Narrowing inequalities in waiting lists in Leicester

Achieving health equality is a founding principle of the NHS and a key priority for us at University Hospitals of Leicester NHS Trust (UHL). In June 2022, I was proud to join the trust as Director of Health Equality and Inclusion; a new role with board accountability for addressing health inequalities.

Serving a vibrant and diverse population, UHL provides acute care and treatment for over a million people across Leicester, Leicestershire and Rutland (LLR), and the surrounding counties. Within a mile and a half of our main hospital, 27 different languages are spoken and the 2011 census identified that almost 50% of the population of Leicester city was of ethnic minority heritage, a statistic which is reflected in the make-up of our workforce. As such, our colleagues are ideally placed to help us connect with our local communities and act as a gateway to our services.

Many people living in Leicester and the broader LLR system live in areas of significant deprivation and poverty; there are high rates of smoking, obesity and harmful alcohol use, in addition to multiple chronic health problems. Our population has a lower-than-average life expectancy and more years lived in poor health. They also currently face some of the longest waiting times for treatment in England; one in ten people in LLR are currently on a waiting list at UHL.

Increasingly evidence shows that from first contact to intervention and discharge, inequalities influence interactions and outcomes at every step of the patient journey. Addressing healthcare inequalities will require a proactive and intentional approach. We have taken a number of steps towards equitable access for all and to make sure those living in the area have excellent experiences and achieve optimal, individualised outcomes. Understanding our population is fundamental to this and relies on having good quality, robust data available. In addition to local data, national tools such as the Healthcare inequalities improvement dashboard, bring together healthcare inequalities data in one place to provide actionable insights on which meaningful interventions can be based.

One of the most tangible examples of where our approach is working well is our pilot Did Not Attend (DNA) Programme for respiratory services. Chronic respiratory disease is one of five clinical areas requiring accelerated improvement within the national Core20PLUS5 approach and our programme has been designed to improve access to our services and the efficiency of outpatient capacity use. Using local data, the trust identified that many of those not presenting at appointments (DNAs) belonged to deprived communities and/or were of ethnic minority backgrounds. To address this, a team of volunteers and colleagues proactively contacted patients from population groups identified as being more likely to DNA. This is in order to offer support with travel costs and car parking, as well as longer appointments where needed. Initial results have shown a significant difference in attendance for those contacted. DNA rates among this group were less than 1% compared to 50% for patients who were not contacted.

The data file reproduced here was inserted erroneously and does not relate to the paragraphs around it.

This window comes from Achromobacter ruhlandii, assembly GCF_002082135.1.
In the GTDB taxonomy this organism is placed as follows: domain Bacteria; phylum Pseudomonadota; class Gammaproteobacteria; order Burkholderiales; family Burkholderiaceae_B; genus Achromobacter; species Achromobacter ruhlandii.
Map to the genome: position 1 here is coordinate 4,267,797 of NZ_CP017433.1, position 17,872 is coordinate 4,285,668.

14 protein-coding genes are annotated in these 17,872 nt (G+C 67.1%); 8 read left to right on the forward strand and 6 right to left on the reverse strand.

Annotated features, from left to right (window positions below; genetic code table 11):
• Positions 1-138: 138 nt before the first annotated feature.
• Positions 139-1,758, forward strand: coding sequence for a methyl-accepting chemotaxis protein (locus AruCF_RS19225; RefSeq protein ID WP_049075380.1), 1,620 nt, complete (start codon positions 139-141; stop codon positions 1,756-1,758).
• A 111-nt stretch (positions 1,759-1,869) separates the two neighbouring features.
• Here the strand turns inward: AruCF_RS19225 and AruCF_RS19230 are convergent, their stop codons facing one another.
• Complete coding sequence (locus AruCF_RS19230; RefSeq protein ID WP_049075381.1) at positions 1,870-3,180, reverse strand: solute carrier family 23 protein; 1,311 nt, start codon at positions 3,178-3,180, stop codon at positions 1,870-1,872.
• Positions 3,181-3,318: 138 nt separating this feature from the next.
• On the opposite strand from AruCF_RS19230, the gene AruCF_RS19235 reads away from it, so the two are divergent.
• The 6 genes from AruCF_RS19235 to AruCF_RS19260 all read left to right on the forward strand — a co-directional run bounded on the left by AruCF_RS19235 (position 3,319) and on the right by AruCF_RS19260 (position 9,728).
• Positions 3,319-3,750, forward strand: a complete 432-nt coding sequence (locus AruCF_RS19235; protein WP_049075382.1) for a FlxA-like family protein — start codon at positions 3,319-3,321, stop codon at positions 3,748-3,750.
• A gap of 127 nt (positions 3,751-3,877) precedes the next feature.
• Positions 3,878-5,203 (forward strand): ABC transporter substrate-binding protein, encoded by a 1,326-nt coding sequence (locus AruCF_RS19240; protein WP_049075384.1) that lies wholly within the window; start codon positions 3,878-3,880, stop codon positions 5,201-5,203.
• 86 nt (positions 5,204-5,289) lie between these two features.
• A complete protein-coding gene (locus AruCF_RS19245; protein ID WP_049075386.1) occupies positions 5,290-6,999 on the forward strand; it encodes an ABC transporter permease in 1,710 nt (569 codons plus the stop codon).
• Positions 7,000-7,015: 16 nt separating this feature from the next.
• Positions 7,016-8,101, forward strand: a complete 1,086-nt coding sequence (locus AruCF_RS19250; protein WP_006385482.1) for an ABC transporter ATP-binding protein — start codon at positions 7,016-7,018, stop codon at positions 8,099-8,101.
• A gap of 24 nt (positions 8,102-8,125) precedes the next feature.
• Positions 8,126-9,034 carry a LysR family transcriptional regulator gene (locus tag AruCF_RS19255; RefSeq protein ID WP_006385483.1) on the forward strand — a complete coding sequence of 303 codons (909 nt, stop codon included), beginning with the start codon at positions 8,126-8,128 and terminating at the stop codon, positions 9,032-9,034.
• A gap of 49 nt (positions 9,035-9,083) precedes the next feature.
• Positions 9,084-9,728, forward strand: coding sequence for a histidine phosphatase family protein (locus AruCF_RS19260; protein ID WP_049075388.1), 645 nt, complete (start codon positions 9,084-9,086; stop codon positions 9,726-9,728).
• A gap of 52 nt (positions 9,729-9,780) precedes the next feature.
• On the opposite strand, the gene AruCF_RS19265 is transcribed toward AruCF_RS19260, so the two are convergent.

In 2021/22 there were over 4,000 DNAs in respiratory services alone at UHL: the majority affecting patients from the lowest indices of multiple deprivation. The economic case for improving equity and inclusion within our services is clear. However, the priority for UHL is improving the quality of our services for patients; enabling those in greatest need to access the services and clinicians which are most likely to benefit them.

The work of this pilot is easily transferrable to other services. We have started to analyse our waiting lists by deprivation and ethnicity, and we are working on how we can improve access to elective care for patients with a learning disability. Conversations on how to reach inclusion health groups including Gypsy, Roma and traveller communities, through partnerships with colleagues in community and voluntary sectors, are also active and ongoing. We are also actively engaging with local faith and community groups to explore how services can be adapted to improve access for people from Black African communities.

The journey to health equality will not be without challenge due to the scale and complexity of the issue and will be impossible without compassion. Our workforce is consistently stretched and exhausted, and the impact of compassion fatigue cannot be underestimated. If we are going to tackle health inequality, we have to also care for those we employ; our dedicated UHL Staff Wellbeing Service aims to provide staff with access to support tailored to their personal and professional needs.

Within my first week in the job, it was clear to me that a huge amount of powerful work is already happening to tackle health inequality at UHL and there is an appetite and will to continue to learn and improve. We must make every contact count.

Our focus for now is on building on the progress that we have made to date, understanding the needs of our population, being truly responsive, and supporting our teams to deliver the best care possible.

Photograph of Dr Ruw Abeyratne, Director of Health Equality and Inclusion, University Hospitals of Leicester

Dr Abeyratne is a consultant geriatrician and recently joined University Hospitals of Leicester as their first Director of Health Equality and Inclusion. She has a personal and special interest in workforce wellbeing and is an active member of the Midlands’ Charter Board.

Dr Abeyratne has campaigned for improvements in organisational approaches to addressing discrimination and is involved in regional work to tackle inequalities in the workplace as well as being a certified health and wellness coach.